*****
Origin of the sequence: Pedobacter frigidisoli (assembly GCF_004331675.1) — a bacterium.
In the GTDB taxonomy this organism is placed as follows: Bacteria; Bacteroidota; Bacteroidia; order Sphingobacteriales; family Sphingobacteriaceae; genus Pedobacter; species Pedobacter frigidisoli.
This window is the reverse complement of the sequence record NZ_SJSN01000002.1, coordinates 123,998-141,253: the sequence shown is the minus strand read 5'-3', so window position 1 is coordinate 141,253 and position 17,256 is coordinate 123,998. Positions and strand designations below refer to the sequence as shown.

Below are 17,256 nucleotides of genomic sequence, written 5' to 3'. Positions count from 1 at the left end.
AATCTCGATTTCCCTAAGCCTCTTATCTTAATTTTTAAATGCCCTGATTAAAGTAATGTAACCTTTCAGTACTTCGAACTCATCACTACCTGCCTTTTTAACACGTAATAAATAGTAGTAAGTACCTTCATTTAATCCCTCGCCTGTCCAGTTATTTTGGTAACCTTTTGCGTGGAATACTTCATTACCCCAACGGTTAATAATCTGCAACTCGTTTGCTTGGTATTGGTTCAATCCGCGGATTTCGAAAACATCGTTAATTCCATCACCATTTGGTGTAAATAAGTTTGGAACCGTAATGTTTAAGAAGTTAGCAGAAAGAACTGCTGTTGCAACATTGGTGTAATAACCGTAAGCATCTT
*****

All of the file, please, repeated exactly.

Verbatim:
Origin of the sequence: Pedobacter frigidisoli (assembly GCF_004331675.1) — a bacterium.
In the GTDB taxonomy this organism is placed as follows: Bacteria; Bacteroidota; Bacteroidia; order Sphingobacteriales; family Sphingobacteriaceae; genus Pedobacter; species Pedobacter frigidisoli.
This window is the reverse complement of the sequence record NZ_SJSN01000002.1, coordinates 123,998-141,253: the sequence shown is the minus strand read 5'-3', so window position 1 is coordinate 141,253 and position 17,256 is coordinate 123,998. Positions and strand designations below refer to the sequence as shown.

Below are 17,256 nucleotides of genomic sequence, written 5' to 3'. Positions count from 1 at the left end.
AATCTCGATTTCCCTAAGCCTCTTATCTTAATTTTTAAATGCCCTGATTAAAGTAATGTAACCTTTCAGTACTTCGAACTCATCACTACCTGCCTTTTTAACACGTAATAAATAGTAGTAAGTACCTTCATTTAATCCCTCGCCTGTCCAGTTATTTTGGTAACCTTTTGCGTGGAATACTTCATTACCCCAACGGTTAATAATCTGCAACTCGTTTGCTTGGTATTGGTTCAATCCGCGGATTTCGAAAACATCGTTAATTCCATCACCATTTGGTGTAAATAAGTTTGGAACCGTAATGTTTAAGAAGTTAGCAGAAAGAACTGCTGTTGCAACATTGGTGTAATAACCGTAAGCATCTT